of the closed burial grounds is mostly the responsibility of the
local authority. The local authority are obliged to keep main
paths open, the burial grounds clear of regenerated scrub and
to inspect all walls, steps and other structures on a regular
basis to ensure that they are safe. Work to make these structures
safe is the responsibility of the Council.
The monuments and gravestones remain the responsibility
and in the ownership of the occupants and their descendants. It
was often the case that a capital sum was left by the deceased
to generate an income in perpetuity for the maintenance of the
plot. The sums were often small and through inflation are not
now sufficient for the purpose. In some cases the Parishes have
added all these small sums together and retained them for other
purposes, they are not usually passed over to the local authority
along with the closed burial ground. It is difficult to get from
the Church Authorities how big these funds are and for what purpose
they are being currently used. When monuments cease to be safe
irrespective of their architectural merits the Council has only
a duty to make them safe, which is usually laying stones flat,
or placing them around the edge of the burial ground. Over a period
of time this results in the degradation of the character, historical
and cultural interest of the site.
The Parochial Church Councils retains the responsibility
for the care of trees that were planted in closed burial grounds
which they often have difficulty in funding.
One of the issues requiring clarification is
the extent to which local authorities are entitled to interfere
with disintegrating monuments or sinking graves. A clear direction
is required as to where the responsibilities lie between Parochial
Church Councils, Local Authorities and relatives of the deceased.
Also the issue of fees (see below).
Local Authorities have no method of predicting
the number of closed burial grounds that it will be required to
assume the management of (and the associated costs) in the future.
In the B&NES area the income from the Crematorium
at Haycombe Cemetery, Bath and the income from burials in re-opened
graves in closed burial grounds and new graves in open cemeteries,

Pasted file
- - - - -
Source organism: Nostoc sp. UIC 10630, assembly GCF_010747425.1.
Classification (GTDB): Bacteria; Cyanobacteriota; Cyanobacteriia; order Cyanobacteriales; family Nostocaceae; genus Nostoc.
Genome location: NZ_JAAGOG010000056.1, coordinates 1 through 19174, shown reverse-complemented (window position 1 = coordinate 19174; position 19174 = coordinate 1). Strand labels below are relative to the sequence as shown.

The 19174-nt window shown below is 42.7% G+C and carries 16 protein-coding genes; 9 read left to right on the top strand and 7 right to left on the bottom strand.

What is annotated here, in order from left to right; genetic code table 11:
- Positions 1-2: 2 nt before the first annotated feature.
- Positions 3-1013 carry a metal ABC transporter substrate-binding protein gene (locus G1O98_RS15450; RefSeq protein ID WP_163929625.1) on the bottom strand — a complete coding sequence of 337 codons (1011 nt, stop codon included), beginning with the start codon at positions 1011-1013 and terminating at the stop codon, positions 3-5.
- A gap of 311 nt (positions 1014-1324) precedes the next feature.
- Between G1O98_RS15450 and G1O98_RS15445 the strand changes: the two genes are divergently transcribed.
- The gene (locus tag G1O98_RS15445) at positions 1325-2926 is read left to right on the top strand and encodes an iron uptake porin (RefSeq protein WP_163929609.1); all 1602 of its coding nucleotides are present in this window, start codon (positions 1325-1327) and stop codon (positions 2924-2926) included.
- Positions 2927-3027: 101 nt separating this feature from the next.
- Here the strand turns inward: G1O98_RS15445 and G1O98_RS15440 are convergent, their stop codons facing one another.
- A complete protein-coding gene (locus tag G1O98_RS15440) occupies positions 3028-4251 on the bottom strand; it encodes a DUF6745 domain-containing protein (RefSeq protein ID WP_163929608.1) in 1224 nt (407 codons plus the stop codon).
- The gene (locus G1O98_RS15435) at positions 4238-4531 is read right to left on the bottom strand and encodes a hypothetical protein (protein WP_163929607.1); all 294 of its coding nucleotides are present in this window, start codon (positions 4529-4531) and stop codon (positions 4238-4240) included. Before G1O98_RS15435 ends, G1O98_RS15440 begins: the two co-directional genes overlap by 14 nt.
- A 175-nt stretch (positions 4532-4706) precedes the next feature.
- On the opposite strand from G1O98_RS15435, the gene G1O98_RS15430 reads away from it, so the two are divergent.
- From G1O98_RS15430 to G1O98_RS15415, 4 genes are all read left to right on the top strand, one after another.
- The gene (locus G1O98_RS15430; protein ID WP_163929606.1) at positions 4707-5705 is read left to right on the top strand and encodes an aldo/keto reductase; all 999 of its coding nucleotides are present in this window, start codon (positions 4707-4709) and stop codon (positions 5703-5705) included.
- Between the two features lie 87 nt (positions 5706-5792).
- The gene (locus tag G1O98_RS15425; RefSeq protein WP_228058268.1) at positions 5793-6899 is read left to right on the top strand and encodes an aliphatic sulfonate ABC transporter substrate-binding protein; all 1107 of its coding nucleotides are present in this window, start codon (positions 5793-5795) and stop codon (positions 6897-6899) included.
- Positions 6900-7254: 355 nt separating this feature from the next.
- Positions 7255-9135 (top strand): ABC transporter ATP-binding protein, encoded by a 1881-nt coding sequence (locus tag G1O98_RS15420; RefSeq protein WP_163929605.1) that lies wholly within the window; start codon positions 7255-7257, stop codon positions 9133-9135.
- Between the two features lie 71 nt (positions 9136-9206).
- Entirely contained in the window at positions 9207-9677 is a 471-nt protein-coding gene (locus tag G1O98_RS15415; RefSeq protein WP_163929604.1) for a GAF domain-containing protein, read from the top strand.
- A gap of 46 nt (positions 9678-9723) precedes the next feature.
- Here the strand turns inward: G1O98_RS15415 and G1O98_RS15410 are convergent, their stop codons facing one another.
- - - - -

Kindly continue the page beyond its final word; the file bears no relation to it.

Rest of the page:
supports the management of all the cemeteries as well as contributing
to the general council income.
Funds under the administration of Parochial
Church Councils specifically donated for the upkeep of graves
in perpetuity need to be identified and transferred to the Local
Authorities along with re-opening fees collected and kept by the
There are insufficient funds for the adequate
management of closed burial grounds. These are not sufficient
to devise and implement the management plans that are an essential
tool of the management. People who visit the graves of their relatives
are often disappointed in the untidy appearance of the cemeteries.
Management plans for individual cemeteries would ensure that the
historical, cultural and wildlife interests of each site are protected
as well as them making cemeteries pleasant places for all visitors.
However as the specific purpose of a cemetery is for burial, additional
funds are required if the site is to be managed to take account
of the increased costs of these added benefits.
Closed burial grounds often contain buildings
such as chapels that are at present boarded up to prevent misuse.
If partnership funding was available they could be made available
for an alternative use.
Closed burial grounds are subject to vandalism.
A recent attack at one B&NES cemetery caused tens of thousands
of pounds worth of damage to headstones. The council can only
make safe and cannot afford remedial work; a lottery grant will
be essential to repair the extensive damage. CCTV has been installed
at cemeteries considered at high risk.
In theory, Landfill Tax is available for funding
management plans for individual cemeteries. This funding would
also be available for other works not the legal responsibility
of local authorities. This could include work to improve access,
to aid understanding. A Local Authority can only apply for landfill
tax funding if they have a landfill site within 10 miles of the
cemetery. The drawing up of Management Plans for closed burial
grounds may not have a high priority for Environmental Bodies
or for the landfill operators who finance them. External partnership
funding is essential for such projects as the reinstatement of
railings removed in the war and the essential restoration of chapel
buildings if cemeteries are to be maintained for wider public